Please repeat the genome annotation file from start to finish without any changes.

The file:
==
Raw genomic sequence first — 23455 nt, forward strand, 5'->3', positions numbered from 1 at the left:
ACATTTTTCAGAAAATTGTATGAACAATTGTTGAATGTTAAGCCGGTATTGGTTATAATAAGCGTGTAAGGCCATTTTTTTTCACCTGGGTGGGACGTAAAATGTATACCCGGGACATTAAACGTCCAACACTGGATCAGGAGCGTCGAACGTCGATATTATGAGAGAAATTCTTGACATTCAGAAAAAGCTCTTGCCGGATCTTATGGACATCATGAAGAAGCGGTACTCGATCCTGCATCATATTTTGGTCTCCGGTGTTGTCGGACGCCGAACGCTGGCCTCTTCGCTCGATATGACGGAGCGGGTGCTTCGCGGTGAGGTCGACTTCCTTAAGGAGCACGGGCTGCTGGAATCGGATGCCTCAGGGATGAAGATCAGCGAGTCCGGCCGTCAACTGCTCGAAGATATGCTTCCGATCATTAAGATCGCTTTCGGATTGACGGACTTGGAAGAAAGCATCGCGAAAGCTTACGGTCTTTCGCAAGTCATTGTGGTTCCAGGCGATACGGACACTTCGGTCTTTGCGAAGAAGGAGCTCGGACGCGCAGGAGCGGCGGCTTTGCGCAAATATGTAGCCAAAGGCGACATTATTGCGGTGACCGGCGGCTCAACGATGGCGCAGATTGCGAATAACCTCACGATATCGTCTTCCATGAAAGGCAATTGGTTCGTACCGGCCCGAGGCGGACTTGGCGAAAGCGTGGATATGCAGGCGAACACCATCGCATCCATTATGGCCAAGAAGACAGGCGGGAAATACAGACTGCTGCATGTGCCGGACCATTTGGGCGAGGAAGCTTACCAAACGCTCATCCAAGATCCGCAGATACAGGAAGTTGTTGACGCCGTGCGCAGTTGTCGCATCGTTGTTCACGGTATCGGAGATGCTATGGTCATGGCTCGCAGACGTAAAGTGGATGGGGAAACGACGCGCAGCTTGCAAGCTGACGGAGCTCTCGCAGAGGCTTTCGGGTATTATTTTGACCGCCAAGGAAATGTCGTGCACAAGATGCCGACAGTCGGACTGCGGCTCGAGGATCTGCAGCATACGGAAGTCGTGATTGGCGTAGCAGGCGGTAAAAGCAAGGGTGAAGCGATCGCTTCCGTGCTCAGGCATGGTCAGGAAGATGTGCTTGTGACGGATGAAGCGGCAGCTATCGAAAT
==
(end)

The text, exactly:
Raw genomic sequence first — 23455 nt, forward strand, 5'->3', positions numbered from 1 at the left:
ACATTTTTCAGAAAATTGTATGAACAATTGTTGAATGTTAAGCCGGTATTGGTTATAATAAGCGTGTAAGGCCATTTTTTTTCACCTGGGTGGGACGTAAAATGTATACCCGGGACATTAAACGTCCAACACTGGATCAGGAGCGTCGAACGTCGATATTATGAGAGAAATTCTTGACATTCAGAAAAAGCTCTTGCCGGATCTTATGGACATCATGAAGAAGCGGTACTCGATCCTGCATCATATTTTGGTCTCCGGTGTTGTCGGACGCCGAACGCTGGCCTCTTCGCTCGATATGACGGAGCGGGTGCTTCGCGGTGAGGTCGACTTCCTTAAGGAGCACGGGCTGCTGGAATCGGATGCCTCAGGGATGAAGATCAGCGAGTCCGGCCGTCAACTGCTCGAAGATATGCTTCCGATCATTAAGATCGCTTTCGGATTGACGGACTTGGAAGAAAGCATCGCGAAAGCTTACGGTCTTTCGCAAGTCATTGTGGTTCCAGGCGATACGGACACTTCGGTCTTTGCGAAGAAGGAGCTCGGACGCGCAGGAGCGGCGGCTTTGCGCAAATATGTAGCCAAAGGCGACATTATTGCGGTGACCGGCGGCTCAACGATGGCGCAGATTGCGAATAACCTCACGATATCGTCTTCCATGAAAGGCAATTGGTTCGTACCGGCCCGAGGCGGACTTGGCGAAAGCGTGGATATGCAGGCGAACACCATCGCATCCATTATGGCCAAGAAGACAGGCGGGAAATACAGACTGCTGCATGTGCCGGACCATTTGGGCGAGGAAGCTTACCAAACGCTCATCCAAGATCCGCAGATACAGGAAGTTGTTGACGCCGTGCGCAGTTGTCGCATCGTTGTTCACGGTATCGGAGATGCTATGGTCATGGCTCGCAGACGTAAAGTGGATGGGGAAACGACGCGCAGCTTGCAAGCTGACGGAGCTCTCGCAGAGGCTTTCGGGTATTATTTTGACCGCCAAGGAAATGTCGTGCACAAGATGCCGACAGTCGGACTGCGGCTCGAGGATCTGCAGCATACGGAAGTCGTGATTGGCGTAGCAGGCGGTAAAAGCAAGGGTGAAGCGATCGCTTCCGTGCTCAGGCATGGTCAGGAAGATGTGCTTGTGACGGATGAAGCGGCAGCTATCGAAAT